- Secondly, these attacks are designed to cause incredible havoc for organizations using an appliance-first on-premise and cloud-second hybrid DDoS protection approach. The immediate burst immediately overwhelms the network, not only causing the denial of service but also preventing the mitigation appliance from communicating with and activating the cloud scrubbing server. The network is shut down entirely for the duration of the pulse, and by the time the network has recovered, the next pulse is hitting. Even if the scrubbing server can be set to activate automatically when attack traffic is detected, the scrubbing server will be delayed by first the verification process and then while it samples attack traffic to create an attack signature – information that could have been relayed by the mitigation appliance if the network weren’t clogged.
- Thirdly, this attack type is perfect for allowing attackers to smash multiple targets concurrently using one botnet. After a target has been hit with a pulse, there’s a lull in that particular attack until the next pulse hits. During the downtime, Incapsula’s team posits that the botnet is hitting another target with a pulse. This allows attackers to make the most use of their botnet resources, and it’s also what allows pulse wave attacks to start off with a bang, no ramp-up necessary. The botnet is already operating at full capacity having been walloping other targets when the first pulse of a new attack takes place. It’s like putting a sheet of cookie dough into an oven in which you’re already baking brownies: you don’t need it to heat up because it’s already hot.
Altogether, these attacks are brilliantly designed, scarily efficient, and need to be a concern for major organizations everywhere, even ones that have never had an issue mitigating DDoS attacks before.
The way forward
This is just the beginning of a trend that could spell the end of appliance-first mitigation solutions. As detailed in the Incapsula whitepaper on this emerging DDoS strategy, these attacks will likely only get more powerful and more widespread as other botnet operators pick up on the success the pulse waves are enjoying, and with their lack of scalability, hardware mitigation solutions will only become an even bigger weak spot.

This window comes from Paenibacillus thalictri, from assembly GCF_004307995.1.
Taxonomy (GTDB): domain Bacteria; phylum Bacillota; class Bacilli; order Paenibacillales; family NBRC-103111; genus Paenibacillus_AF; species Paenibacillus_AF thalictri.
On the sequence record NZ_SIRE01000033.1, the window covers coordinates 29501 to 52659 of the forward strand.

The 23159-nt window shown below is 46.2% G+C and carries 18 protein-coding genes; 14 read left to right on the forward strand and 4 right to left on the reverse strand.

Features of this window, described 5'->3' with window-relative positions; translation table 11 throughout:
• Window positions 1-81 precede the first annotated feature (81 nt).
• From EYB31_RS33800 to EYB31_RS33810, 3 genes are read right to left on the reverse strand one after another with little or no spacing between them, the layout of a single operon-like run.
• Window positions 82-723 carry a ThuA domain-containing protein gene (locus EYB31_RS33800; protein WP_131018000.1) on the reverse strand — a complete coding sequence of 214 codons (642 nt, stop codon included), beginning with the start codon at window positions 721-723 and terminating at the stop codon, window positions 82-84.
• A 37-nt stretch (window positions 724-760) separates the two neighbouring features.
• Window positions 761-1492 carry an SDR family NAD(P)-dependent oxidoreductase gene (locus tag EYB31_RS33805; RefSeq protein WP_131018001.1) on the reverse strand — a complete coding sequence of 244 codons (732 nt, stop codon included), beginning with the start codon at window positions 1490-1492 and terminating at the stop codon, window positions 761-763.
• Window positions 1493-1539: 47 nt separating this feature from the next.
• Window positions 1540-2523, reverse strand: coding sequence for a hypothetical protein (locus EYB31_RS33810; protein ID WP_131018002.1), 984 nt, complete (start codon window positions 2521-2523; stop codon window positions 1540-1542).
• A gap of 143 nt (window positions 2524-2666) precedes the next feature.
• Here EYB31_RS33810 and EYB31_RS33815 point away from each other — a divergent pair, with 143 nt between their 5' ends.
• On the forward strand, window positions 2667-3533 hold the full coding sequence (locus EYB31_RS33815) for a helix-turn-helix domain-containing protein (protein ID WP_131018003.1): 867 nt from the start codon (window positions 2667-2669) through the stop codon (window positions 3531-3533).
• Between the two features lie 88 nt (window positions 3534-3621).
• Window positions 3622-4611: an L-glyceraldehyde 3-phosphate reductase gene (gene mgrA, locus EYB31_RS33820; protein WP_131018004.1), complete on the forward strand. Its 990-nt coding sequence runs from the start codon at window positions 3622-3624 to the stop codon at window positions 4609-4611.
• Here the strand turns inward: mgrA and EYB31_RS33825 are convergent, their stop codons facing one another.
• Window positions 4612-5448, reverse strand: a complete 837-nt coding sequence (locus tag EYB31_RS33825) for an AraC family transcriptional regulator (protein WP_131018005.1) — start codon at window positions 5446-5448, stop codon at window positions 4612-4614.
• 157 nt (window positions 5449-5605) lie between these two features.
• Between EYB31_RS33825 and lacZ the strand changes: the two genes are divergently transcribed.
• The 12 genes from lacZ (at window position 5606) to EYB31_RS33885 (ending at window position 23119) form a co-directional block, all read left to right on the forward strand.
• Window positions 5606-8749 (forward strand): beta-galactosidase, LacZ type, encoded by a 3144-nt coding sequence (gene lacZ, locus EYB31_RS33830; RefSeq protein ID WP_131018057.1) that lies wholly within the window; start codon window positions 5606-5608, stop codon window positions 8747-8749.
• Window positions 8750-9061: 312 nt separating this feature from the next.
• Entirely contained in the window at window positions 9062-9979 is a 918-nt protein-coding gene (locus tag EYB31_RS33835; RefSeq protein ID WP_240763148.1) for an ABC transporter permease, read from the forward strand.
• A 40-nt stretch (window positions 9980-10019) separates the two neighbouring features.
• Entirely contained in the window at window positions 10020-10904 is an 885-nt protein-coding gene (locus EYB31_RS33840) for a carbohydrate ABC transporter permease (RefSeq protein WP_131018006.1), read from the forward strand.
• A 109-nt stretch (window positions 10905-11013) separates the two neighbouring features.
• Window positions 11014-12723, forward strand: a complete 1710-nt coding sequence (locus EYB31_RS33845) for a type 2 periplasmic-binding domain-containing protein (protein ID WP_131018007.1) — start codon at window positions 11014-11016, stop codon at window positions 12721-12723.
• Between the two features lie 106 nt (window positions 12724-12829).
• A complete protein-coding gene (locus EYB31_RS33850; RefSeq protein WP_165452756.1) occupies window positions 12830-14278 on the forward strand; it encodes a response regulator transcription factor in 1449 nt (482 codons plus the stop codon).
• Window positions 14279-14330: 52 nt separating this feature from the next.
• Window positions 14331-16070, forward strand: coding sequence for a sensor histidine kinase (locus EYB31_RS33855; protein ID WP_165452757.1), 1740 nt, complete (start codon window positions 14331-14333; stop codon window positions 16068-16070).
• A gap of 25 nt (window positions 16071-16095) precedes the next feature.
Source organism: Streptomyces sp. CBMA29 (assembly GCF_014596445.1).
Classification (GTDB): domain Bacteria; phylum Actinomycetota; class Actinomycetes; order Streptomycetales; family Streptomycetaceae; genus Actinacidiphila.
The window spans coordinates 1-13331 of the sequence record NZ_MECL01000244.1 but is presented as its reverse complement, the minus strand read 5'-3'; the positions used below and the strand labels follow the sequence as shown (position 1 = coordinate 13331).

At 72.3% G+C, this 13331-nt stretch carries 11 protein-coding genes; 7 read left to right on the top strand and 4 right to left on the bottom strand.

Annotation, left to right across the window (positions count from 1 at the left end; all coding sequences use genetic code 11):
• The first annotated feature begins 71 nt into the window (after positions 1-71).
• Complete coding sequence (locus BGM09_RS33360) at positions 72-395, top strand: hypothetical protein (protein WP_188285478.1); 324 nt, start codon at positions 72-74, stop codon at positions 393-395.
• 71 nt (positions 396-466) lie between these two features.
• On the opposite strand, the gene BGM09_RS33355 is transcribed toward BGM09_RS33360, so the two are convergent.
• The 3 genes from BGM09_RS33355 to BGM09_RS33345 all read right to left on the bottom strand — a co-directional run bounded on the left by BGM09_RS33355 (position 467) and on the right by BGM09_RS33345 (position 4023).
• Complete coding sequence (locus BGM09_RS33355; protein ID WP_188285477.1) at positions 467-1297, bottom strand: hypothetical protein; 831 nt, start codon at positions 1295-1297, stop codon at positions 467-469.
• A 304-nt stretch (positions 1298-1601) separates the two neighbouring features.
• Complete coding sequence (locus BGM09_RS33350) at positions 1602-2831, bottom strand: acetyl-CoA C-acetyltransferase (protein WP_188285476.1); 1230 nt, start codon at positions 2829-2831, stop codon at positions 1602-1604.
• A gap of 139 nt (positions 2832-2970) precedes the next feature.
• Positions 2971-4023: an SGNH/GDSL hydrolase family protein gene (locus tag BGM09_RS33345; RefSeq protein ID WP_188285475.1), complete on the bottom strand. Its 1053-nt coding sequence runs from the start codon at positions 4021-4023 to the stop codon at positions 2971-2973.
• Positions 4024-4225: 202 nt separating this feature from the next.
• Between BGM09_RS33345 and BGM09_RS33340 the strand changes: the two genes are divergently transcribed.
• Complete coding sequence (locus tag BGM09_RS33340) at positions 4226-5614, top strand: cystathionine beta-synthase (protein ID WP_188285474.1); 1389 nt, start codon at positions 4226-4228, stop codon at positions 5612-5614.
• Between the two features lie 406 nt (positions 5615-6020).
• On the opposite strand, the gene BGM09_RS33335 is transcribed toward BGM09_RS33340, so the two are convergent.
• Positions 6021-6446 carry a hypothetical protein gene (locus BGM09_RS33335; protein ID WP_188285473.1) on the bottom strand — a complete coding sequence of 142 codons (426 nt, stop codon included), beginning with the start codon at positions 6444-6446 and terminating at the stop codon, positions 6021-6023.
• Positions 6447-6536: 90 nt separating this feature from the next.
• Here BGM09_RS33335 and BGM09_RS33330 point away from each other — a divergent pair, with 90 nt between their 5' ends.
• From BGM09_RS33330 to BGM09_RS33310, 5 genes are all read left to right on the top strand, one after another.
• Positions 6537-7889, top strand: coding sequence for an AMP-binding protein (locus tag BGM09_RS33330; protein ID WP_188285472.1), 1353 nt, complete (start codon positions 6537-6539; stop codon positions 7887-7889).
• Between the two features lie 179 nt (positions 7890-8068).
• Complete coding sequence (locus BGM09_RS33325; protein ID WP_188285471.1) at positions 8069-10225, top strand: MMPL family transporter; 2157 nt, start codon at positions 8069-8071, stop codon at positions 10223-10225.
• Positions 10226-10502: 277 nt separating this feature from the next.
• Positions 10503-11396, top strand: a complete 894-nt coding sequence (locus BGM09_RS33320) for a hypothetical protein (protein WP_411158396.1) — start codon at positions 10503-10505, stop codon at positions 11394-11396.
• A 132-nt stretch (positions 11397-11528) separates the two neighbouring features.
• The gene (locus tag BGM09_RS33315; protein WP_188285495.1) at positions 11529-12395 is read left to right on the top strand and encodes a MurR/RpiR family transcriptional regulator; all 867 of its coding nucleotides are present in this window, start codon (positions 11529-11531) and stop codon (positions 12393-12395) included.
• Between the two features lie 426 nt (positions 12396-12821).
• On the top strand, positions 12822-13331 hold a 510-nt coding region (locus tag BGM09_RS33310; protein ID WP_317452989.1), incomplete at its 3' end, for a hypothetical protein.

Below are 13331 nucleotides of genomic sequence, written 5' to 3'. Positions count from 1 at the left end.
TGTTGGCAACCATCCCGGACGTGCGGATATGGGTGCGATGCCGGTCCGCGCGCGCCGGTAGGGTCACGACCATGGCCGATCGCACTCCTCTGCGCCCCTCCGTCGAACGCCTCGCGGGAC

For organizations with a managed DDoS mitigation service wondering what can be done to help protect against these attacks, it’s important to review the time to mitigation clause in their provider’s service level agreement because with the way these attacks start out with 10+ Gbps, every second counts.
For organizations with an appliance-first solution, it may just be time to start looking into something more scalable like a fully cloud-based solution positioned at the perimeter of the network to keep attack traffic from ever reaching said network and unleashing the mayhem these attacks have been precisely designed to cause.
Businesses, websites and many mitigation providers will be scrambling in the coming months to learn to deal with this new breed of DDoS unpleasantness. Eventually it will get to a point where pulse wave attacks can be easily handled, and then it will be time for DDoS experts to await the next hideous development. It’s the circle of life on the internet.